There are several methods and research approaches for measurement of budget transparency.
Blondal (2003) dissected the term on three components: a) the systematic and timely release of budget data; b) an effective role for the legislature and c) an effective role for civil society. Similarly, Open Budget Index (OBI) is widely spread methodology of the International Budget Partnership’s Open Budget Initiative, a global research and advocacy program, which promotes budget transparency and public access to budget revenues and expenditures, and other relevant information. There are three pillars summing up the final score ranking; transparency, public participation and budget oversight. In 2019 Slovenia was ranked as 22nd among 117 countries and OBI index formed several recommendations for the Slovenian government in order to improve overall budget transparency according to achieved ranking. However, there are several important factors, which were not included in the OBI assessment procedure since the applied methodology did not consider the new internet portal ( introduced in January 2020 and the role of the Slovenian Fiscal Council as Slovenia’s independent fiscal institution (IFI).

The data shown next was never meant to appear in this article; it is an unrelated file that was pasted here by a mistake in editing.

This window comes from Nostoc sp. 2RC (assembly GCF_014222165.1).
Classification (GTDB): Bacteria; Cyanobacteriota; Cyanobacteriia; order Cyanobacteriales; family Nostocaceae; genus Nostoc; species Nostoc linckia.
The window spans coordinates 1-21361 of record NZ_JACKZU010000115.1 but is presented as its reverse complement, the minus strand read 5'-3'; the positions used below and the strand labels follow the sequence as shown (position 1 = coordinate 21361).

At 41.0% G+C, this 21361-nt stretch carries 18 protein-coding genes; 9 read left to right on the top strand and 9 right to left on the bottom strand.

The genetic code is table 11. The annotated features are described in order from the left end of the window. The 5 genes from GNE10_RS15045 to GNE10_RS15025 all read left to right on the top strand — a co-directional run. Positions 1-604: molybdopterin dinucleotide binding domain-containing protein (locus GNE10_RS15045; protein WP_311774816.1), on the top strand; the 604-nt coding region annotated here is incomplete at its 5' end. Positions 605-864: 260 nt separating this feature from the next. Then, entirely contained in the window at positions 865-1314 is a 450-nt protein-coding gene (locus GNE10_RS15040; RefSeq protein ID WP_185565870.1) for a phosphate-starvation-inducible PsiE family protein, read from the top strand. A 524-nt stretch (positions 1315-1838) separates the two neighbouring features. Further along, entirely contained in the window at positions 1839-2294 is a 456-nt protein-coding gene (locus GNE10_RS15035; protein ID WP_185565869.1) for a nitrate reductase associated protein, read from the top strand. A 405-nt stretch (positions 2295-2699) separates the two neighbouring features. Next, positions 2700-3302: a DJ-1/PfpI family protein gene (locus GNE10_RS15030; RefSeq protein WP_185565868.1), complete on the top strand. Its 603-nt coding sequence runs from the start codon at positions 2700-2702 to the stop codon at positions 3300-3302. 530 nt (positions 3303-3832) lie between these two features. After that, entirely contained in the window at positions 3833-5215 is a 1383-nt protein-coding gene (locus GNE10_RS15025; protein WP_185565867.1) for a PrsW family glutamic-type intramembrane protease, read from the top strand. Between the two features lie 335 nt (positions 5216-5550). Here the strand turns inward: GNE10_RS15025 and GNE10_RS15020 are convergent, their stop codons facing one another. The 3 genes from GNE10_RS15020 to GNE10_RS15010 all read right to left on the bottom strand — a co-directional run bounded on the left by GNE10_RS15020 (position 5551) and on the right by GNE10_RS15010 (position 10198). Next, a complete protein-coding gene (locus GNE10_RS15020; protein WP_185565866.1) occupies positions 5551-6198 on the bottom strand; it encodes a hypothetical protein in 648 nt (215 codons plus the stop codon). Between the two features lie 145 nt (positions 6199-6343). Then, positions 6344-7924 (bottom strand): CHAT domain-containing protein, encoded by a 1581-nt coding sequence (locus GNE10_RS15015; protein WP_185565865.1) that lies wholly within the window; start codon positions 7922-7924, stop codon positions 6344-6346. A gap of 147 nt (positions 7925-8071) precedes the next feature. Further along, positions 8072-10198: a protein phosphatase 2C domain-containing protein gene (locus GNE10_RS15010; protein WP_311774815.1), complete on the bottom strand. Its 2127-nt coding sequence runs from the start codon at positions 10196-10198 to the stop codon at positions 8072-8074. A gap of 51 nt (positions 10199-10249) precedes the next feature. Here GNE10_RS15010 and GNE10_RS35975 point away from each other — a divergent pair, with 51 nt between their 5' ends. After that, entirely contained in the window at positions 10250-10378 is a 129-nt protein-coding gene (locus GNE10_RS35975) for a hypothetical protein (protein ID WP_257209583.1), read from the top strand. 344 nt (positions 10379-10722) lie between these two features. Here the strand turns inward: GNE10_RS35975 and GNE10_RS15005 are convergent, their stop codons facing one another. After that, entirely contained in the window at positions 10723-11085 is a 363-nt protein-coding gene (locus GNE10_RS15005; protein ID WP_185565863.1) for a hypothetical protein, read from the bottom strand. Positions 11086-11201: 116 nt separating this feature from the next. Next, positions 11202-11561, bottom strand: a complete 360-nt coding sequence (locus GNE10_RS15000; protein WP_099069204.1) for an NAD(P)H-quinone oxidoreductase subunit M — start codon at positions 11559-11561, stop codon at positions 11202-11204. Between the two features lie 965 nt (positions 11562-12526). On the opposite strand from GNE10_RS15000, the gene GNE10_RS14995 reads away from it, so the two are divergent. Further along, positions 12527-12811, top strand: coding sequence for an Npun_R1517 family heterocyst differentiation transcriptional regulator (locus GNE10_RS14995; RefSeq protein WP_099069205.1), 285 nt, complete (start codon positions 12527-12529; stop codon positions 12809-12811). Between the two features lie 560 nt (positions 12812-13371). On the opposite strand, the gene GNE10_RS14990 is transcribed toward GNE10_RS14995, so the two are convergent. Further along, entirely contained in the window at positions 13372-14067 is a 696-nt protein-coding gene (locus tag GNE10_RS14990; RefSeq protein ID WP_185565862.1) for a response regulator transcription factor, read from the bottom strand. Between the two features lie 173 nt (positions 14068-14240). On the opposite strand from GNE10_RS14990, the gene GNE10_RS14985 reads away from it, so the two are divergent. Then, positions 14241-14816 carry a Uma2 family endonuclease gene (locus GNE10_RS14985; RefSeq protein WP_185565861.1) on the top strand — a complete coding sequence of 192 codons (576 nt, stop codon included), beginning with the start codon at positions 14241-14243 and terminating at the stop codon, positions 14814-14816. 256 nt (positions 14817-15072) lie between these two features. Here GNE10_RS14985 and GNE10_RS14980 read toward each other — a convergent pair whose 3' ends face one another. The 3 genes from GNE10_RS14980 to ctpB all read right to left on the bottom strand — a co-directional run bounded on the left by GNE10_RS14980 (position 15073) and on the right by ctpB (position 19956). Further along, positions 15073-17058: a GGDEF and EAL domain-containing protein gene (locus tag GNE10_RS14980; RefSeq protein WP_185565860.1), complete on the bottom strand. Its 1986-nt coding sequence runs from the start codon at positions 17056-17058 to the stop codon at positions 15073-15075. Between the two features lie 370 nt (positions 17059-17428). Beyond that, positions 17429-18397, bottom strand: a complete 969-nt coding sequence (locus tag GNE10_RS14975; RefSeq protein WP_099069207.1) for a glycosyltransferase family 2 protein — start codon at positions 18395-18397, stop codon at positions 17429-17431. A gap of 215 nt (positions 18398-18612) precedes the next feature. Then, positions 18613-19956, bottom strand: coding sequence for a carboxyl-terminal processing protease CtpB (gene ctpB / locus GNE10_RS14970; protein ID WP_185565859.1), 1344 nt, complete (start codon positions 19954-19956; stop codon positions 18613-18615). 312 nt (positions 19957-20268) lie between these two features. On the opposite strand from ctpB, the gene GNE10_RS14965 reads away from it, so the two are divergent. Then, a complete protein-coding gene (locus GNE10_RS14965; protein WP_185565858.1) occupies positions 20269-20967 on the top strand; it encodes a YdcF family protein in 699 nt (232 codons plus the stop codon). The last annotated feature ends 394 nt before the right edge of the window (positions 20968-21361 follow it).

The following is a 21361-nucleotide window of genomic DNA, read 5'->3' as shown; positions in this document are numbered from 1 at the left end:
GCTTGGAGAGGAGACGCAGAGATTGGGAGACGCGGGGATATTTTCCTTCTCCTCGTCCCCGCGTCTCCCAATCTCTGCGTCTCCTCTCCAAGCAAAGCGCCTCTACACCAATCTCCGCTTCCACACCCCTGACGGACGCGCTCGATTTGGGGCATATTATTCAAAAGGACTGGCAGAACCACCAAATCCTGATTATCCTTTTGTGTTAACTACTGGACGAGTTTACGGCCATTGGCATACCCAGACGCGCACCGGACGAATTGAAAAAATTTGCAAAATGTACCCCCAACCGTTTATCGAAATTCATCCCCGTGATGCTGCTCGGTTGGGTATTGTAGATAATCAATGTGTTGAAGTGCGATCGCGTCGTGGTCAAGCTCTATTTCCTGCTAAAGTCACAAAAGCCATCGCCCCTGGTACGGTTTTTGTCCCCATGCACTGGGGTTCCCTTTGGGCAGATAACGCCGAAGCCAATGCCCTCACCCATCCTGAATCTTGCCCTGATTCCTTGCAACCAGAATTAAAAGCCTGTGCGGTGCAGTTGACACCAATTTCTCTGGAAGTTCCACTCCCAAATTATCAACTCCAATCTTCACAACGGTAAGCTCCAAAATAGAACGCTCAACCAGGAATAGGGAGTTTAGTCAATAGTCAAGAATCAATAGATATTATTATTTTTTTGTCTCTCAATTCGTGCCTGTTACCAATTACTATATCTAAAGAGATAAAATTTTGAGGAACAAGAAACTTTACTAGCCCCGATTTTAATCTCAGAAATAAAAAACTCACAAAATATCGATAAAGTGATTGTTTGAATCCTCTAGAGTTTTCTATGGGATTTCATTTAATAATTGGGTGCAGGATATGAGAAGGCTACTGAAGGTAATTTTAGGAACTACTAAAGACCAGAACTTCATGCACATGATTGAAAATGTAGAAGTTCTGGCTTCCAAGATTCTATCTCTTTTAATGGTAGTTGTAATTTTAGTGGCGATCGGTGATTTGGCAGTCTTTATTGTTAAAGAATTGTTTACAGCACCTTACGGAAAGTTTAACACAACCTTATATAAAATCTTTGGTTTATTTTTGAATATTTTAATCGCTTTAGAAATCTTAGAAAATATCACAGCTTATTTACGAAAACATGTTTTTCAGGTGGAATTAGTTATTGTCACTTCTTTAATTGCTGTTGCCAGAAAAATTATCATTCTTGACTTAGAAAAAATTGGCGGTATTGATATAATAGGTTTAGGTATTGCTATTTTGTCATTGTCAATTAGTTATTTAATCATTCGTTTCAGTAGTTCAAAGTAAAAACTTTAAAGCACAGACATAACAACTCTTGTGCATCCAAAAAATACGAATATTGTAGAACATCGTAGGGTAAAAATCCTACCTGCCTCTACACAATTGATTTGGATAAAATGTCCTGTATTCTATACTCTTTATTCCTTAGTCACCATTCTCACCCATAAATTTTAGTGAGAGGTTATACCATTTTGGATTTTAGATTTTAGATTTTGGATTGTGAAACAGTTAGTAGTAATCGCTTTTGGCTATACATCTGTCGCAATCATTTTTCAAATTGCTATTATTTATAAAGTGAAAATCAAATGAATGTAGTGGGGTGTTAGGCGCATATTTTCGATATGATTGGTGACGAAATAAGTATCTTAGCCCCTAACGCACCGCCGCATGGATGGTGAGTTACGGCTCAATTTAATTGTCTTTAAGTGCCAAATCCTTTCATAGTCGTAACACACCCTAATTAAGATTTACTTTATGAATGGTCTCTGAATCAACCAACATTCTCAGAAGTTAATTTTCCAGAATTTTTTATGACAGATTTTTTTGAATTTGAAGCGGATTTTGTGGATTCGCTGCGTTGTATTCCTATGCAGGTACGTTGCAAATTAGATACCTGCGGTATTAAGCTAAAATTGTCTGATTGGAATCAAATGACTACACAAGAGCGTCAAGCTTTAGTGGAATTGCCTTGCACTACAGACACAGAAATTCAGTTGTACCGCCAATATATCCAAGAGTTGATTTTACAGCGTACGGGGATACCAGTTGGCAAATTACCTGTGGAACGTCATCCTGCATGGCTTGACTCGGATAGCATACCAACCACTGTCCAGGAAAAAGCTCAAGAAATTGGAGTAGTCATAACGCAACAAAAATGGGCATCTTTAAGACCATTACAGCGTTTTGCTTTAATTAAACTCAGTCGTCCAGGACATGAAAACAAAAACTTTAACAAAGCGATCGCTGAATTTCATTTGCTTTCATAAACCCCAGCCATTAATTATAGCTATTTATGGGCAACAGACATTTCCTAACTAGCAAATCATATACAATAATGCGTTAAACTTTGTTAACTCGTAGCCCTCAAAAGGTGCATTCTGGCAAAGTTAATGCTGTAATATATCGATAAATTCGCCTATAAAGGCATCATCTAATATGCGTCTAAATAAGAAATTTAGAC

This paper is striving to analyse the barriers for the implementation of the recommendations provided by the OBI assessment report. Since the Slovenian ranking has not been improved significantly in the last few years, the main aim of the paper is to isolate and evaluate the most important barriers to government budget transparency. The methodology of the paper is based on the on-line survey among practitioners (NGOs, journalists, members of the Parliament, senior officials, etc.) and academics dealing with the issues of budget transparency. The expected findings of the study should reveal the main barriers for the desired budget transparency and deeper systemic reasons for the emergence of barriers and deficiencies that prevent Slovenia's progress in this area. The first step towards improving the ranking of Slovenia could be to include the existing technological and institutional factors (IFI) in this field in the next OBI assessment.